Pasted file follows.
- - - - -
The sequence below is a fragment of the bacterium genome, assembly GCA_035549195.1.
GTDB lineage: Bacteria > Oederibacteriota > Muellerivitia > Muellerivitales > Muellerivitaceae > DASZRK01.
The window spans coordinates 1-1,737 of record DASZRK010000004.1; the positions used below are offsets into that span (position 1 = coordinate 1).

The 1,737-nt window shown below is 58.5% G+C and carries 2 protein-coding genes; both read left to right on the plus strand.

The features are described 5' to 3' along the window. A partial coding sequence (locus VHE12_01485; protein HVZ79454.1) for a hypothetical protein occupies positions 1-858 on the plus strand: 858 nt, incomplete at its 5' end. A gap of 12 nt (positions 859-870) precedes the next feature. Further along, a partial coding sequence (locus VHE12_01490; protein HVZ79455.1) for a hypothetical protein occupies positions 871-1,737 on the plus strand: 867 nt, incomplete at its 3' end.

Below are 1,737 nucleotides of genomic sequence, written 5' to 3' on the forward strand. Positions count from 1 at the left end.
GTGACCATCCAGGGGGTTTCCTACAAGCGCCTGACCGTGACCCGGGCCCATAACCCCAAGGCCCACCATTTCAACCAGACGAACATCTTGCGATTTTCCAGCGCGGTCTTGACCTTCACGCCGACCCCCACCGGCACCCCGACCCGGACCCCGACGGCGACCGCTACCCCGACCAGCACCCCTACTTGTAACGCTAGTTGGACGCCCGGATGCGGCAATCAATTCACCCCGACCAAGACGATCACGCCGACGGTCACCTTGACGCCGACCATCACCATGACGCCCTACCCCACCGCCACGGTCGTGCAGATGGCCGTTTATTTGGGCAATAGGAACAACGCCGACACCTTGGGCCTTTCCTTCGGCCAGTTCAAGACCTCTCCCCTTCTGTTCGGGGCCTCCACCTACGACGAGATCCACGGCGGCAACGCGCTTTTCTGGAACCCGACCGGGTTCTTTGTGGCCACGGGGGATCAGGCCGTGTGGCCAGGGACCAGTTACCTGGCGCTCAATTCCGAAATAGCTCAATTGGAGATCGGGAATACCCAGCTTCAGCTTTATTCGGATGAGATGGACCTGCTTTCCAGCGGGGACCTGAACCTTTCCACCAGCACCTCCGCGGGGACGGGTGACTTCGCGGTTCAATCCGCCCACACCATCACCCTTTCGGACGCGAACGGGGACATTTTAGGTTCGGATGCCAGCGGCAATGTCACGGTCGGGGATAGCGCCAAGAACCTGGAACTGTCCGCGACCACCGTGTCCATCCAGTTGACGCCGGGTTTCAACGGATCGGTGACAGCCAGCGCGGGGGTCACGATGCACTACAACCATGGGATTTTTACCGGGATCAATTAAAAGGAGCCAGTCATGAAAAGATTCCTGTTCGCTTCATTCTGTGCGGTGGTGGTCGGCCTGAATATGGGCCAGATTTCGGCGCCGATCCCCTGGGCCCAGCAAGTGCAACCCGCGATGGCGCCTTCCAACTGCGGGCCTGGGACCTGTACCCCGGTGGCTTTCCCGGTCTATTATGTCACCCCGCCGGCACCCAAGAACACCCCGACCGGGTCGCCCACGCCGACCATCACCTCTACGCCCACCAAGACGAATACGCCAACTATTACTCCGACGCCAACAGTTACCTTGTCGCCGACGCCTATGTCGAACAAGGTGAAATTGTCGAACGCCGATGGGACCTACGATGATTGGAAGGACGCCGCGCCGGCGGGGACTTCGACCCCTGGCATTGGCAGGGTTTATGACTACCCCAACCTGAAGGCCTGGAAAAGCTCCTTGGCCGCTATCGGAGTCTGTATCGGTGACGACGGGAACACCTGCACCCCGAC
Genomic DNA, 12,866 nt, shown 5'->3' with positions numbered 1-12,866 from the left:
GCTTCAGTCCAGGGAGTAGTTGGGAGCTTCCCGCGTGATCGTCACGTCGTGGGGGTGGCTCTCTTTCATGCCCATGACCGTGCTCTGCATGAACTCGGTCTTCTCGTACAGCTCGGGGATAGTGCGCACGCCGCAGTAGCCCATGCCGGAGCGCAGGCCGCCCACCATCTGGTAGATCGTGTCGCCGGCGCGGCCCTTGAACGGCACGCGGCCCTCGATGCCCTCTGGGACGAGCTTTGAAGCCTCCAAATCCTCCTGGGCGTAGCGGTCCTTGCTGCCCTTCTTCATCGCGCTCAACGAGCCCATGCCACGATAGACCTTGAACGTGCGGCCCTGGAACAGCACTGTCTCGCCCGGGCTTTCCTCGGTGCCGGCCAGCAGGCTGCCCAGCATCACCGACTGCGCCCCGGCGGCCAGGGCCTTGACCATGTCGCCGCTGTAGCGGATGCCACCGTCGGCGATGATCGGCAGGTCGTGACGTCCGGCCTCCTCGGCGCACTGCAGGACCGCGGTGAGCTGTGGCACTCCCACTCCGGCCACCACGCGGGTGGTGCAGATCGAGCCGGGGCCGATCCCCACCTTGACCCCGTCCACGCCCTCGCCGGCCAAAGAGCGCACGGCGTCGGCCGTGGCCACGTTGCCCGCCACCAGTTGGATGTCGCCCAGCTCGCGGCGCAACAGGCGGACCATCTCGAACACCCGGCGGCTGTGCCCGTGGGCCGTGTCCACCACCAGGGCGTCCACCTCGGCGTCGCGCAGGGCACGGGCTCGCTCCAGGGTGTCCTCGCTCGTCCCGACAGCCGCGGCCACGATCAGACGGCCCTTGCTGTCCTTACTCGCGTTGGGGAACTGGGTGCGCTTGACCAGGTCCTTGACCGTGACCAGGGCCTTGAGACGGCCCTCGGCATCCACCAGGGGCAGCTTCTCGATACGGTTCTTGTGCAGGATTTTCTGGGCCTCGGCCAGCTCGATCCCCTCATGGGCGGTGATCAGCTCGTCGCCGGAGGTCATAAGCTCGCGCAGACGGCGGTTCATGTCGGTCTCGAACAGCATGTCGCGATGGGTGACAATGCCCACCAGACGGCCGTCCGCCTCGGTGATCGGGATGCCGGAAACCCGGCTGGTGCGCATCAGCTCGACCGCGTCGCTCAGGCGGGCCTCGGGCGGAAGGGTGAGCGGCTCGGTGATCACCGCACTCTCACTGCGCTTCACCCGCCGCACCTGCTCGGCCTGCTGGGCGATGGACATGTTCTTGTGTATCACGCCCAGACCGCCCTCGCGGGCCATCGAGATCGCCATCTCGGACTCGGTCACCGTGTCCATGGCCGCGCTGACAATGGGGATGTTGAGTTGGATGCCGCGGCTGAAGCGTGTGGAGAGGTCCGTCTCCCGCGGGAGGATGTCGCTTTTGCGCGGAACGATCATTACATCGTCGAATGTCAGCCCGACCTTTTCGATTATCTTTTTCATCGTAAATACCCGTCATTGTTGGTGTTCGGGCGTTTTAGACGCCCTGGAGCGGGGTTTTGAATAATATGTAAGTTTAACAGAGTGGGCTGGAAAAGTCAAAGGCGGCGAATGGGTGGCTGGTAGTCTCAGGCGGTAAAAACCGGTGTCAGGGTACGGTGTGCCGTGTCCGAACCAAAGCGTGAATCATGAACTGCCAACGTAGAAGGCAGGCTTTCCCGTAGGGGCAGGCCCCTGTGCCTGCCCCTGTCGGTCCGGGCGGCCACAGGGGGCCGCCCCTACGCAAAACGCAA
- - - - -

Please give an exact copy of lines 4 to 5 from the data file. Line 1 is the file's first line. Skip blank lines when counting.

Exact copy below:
The 1,737-nt window shown below is 58.5% G+C and carries 2 protein-coding genes; both read left to right on the plus strand.

The features are described 5' to 3' along the window. A partial coding sequence (locus VHE12_01485; protein HVZ79454.1) for a hypothetical protein occupies positions 1-858 on the plus strand: 858 nt, incomplete at its 5' end. A gap of 12 nt (positions 859-870) precedes the next feature. Further along, a partial coding sequence (locus VHE12_01490; protein HVZ79455.1) for a hypothetical protein occupies positions 871-1,737 on the plus strand: 867 nt, incomplete at its 3' end.